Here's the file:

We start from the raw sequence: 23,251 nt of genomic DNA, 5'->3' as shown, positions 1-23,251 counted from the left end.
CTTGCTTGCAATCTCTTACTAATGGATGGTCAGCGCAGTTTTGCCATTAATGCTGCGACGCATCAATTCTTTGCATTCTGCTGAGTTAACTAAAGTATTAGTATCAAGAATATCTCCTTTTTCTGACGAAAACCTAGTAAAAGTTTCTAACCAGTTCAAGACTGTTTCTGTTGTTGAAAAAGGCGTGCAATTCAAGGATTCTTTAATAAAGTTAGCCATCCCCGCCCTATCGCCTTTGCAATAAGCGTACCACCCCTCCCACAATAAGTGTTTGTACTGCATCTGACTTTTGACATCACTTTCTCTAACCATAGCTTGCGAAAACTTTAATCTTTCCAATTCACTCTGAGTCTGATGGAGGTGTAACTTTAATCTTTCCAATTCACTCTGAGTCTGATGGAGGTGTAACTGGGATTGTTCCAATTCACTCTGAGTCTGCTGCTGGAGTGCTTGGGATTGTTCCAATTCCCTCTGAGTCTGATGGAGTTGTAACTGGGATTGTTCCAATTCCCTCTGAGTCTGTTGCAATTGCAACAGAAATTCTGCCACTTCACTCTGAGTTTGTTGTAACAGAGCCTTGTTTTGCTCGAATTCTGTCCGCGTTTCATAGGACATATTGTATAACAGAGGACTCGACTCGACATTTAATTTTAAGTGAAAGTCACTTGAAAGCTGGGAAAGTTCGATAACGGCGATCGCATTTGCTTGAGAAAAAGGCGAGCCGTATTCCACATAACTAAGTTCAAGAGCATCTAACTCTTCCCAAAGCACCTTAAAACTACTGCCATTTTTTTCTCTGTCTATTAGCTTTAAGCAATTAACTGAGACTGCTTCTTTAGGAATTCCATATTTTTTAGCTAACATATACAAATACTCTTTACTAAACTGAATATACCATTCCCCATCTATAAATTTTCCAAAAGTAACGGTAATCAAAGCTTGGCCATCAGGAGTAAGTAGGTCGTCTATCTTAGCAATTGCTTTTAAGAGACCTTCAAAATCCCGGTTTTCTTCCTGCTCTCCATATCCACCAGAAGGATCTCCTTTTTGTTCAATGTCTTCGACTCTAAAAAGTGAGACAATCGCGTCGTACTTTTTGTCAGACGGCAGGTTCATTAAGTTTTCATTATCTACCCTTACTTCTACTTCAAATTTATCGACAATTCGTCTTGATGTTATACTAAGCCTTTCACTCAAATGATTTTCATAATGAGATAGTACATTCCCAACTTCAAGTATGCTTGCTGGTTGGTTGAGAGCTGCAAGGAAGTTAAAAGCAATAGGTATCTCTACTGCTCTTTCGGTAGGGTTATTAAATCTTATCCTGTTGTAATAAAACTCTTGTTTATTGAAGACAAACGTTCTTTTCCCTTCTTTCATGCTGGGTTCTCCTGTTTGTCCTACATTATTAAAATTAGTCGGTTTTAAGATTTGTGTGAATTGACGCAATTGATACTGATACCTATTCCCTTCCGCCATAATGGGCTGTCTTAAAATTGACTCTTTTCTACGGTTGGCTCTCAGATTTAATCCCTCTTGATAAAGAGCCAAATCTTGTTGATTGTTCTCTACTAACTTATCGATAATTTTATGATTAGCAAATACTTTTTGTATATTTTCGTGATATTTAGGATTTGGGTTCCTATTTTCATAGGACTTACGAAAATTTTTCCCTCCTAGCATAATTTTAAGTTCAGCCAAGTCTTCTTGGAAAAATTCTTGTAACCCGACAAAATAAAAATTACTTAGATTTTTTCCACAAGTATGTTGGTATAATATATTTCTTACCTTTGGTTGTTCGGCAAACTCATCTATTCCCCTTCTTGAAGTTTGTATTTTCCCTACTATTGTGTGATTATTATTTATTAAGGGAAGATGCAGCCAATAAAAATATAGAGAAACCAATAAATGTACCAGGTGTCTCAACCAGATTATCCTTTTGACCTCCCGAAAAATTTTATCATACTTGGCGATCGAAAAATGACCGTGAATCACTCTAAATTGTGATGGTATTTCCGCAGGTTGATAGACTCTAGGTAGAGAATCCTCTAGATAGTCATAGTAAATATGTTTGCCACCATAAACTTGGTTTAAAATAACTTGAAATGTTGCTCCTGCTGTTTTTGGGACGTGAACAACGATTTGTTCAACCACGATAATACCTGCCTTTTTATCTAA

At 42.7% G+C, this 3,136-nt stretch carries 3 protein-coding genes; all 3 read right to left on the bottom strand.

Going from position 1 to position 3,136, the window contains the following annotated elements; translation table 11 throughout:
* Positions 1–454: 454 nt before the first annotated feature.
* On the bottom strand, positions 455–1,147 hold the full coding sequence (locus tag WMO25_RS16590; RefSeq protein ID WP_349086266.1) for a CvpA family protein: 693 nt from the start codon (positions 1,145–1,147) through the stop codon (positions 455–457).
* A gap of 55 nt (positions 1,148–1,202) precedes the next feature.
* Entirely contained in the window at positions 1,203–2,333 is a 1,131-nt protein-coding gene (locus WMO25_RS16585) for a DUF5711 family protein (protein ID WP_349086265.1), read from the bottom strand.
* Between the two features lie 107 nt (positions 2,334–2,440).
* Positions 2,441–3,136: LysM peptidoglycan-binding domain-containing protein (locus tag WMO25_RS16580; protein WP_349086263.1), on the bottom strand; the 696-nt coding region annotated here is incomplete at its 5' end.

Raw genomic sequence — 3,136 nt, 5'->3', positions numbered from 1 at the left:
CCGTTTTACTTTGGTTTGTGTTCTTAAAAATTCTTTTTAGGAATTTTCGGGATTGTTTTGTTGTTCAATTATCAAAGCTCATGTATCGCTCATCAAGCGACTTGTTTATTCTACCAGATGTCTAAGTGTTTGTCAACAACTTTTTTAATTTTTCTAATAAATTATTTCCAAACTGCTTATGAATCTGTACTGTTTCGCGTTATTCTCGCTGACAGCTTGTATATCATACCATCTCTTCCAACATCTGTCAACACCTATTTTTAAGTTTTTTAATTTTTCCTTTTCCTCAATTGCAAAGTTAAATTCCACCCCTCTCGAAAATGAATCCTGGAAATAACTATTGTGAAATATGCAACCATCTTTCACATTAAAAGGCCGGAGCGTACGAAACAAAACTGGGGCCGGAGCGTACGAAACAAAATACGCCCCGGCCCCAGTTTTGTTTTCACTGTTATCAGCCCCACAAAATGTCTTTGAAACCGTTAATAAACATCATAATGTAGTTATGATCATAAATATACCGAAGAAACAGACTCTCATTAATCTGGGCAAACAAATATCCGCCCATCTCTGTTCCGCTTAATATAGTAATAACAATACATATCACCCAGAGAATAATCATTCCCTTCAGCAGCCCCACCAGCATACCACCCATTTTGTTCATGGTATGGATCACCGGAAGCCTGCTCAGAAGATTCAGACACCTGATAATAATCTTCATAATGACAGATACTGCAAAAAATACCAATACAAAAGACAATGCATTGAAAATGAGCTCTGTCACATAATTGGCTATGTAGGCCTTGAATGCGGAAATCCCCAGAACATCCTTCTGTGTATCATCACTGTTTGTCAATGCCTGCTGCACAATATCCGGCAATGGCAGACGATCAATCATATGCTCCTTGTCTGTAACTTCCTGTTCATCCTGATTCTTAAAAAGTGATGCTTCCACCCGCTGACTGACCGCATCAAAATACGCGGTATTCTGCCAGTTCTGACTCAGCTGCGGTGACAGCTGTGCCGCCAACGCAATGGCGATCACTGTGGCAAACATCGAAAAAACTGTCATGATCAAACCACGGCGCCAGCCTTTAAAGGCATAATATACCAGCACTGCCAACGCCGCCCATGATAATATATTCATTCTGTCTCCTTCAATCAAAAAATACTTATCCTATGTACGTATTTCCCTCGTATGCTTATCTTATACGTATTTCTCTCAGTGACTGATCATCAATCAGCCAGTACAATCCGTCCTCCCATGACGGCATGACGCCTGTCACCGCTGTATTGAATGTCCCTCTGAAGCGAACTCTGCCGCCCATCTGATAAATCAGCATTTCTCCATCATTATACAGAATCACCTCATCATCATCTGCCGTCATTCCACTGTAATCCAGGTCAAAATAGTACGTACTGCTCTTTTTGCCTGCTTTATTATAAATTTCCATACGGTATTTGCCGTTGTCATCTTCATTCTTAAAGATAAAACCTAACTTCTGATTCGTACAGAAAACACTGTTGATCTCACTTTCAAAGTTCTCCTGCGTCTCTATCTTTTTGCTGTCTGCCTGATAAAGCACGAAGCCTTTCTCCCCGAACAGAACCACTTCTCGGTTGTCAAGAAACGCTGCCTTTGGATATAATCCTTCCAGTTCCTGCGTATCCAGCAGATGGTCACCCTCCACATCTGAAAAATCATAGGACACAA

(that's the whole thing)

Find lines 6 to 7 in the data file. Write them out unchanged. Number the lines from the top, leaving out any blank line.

* On the bottom strand, positions 455–1,147 hold the full coding sequence (locus tag WMO25_RS16590; RefSeq protein ID WP_349086266.1) for a CvpA family protein: 693 nt from the start codon (positions 1,145–1,147) through the stop codon (positions 455–457).
* A gap of 55 nt (positions 1,148–1,202) precedes the next feature.